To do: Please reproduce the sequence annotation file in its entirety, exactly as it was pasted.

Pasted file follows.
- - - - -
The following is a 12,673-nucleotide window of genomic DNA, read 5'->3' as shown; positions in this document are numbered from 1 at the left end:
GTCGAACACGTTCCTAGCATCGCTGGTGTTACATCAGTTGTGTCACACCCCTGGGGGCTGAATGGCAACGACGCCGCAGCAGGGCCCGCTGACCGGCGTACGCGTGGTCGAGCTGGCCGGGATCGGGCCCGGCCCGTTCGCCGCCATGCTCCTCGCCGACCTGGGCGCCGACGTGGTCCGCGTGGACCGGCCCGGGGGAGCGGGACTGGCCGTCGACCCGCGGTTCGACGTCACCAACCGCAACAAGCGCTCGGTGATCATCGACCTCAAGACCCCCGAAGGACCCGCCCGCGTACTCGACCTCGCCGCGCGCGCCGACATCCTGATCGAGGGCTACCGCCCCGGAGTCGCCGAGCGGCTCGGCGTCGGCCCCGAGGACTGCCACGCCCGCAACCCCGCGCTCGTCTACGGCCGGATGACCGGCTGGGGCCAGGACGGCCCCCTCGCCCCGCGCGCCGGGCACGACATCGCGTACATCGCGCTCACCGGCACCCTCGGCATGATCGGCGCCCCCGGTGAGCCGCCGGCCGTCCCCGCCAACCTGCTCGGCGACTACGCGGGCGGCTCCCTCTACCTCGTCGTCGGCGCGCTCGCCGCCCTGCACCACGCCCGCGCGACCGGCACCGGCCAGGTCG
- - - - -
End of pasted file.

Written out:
The following is a 12,673-nucleotide window of genomic DNA, read 5'->3' as shown; positions in this document are numbered from 1 at the left end:
GTCGAACACGTTCCTAGCATCGCTGGTGTTACATCAGTTGTGTCACACCCCTGGGGGCTGAATGGCAACGACGCCGCAGCAGGGCCCGCTGACCGGCGTACGCGTGGTCGAGCTGGCCGGGATCGGGCCCGGCCCGTTCGCCGCCATGCTCCTCGCCGACCTGGGCGCCGACGTGGTCCGCGTGGACCGGCCCGGGGGAGCGGGACTGGCCGTCGACCCGCGGTTCGACGTCACCAACCGCAACAAGCGCTCGGTGATCATCGACCTCAAGACCCCCGAAGGACCCGCCCGCGTACTCGACCTCGCCGCGCGCGCCGACATCCTGATCGAGGGCTACCGCCCCGGAGTCGCCGAGCGGCTCGGCGTCGGCCCCGAGGACTGCCACGCCCGCAACCCCGCGCTCGTCTACGGCCGGATGACCGGCTGGGGCCAGGACGGCCCCCTCGCCCCGCGCGCCGGGCACGACATCGCGTACATCGCGCTCACCGGCACCCTCGGCATGATCGGCGCCCCCGGTGAGCCGCCGGCCGTCCCCGCCAACCTGCTCGGCGACTACGCGGGCGGCTCCCTCTACCTCGTCGTCGGCGCGCTCGCCGCCCTGCACCACGCCCGCGCGACCGGCACCGGCCAGGTCG